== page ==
Jefferson County Online
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The State of Iowa

The following is a chapter from "The History of Jefferson County, Iowa", Pages 137-138, published by the Western Historical Company of Chicago in 1879.



No extended record of climatology of Iowa has been made, yet much of great value may be learned from observations made at a single point. Prof. T. S. Parvin, of the State University, has recorded observations from 1839 to the present time. Previous to 1860, these observations were made at Muscatine. Since that date, they were made in Iowa City. The result is that the atmospheric conditions of the climate of Iowa are in the highest degree favorable to health.

The highest temperature here occurs in August, while July is the hottest month in the year by two degrees, and January the coldest by three degrees.

The mean temperature of April and October most nearly corresponds to the mean temperature of the year, as well as their seasons of Spring and Fall, while that of Summer and Winter is best represented in that of August and December.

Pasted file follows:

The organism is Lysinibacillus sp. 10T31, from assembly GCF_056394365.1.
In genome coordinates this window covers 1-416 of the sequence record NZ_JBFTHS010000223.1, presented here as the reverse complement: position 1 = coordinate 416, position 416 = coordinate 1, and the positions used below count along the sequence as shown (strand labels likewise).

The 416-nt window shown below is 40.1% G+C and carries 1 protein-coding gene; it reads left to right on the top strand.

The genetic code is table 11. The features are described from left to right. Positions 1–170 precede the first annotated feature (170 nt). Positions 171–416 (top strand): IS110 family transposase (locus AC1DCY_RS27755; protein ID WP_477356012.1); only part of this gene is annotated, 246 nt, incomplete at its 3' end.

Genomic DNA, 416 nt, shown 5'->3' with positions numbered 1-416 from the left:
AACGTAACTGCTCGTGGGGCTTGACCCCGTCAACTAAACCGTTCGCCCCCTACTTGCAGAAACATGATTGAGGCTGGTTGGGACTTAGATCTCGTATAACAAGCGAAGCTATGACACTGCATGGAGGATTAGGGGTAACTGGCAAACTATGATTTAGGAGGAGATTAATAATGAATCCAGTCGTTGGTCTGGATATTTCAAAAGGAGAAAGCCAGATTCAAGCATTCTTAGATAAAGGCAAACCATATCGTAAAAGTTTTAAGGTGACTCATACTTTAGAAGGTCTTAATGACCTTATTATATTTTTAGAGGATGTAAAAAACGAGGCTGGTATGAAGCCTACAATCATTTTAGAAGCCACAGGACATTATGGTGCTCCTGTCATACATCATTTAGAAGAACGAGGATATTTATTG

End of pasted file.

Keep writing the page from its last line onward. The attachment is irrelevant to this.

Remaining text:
The period of greatest heat ranges from June 22d to August 31st; the next mean time being July 27th. The lowest temperature extends from December 16th to February 15th, the average being January 20th -- the range in each case being two full months.

The climate of Iowa embraces the range of that of New York, Pennsylvania, Ohio, Indiana and Illinois. The seasons are not characterized by the frequent and sudden changes so common in the latitudes further south. The temperature of the Winters is somewhat lower than States eastward, but of other seasons it is higher. The atmosphere is dry and invigorating. The surface of the State being free at all seasons of the year from stagnant water, with good breezes at nearly all seasons, the miasmatic and pulmonary diseases are unknown. Mortuary statistics show this to be one of the most healthful States in the Union, being one death to every ninety-four persons. The Spring, Summer and Fall months are delightful; indeed, the glory of Iowa is her Autumn, and nothing can trenscend the splendor of her Indian Summer, which lasts for weeks, and finally blends, almost imperceptibly, into Winter.

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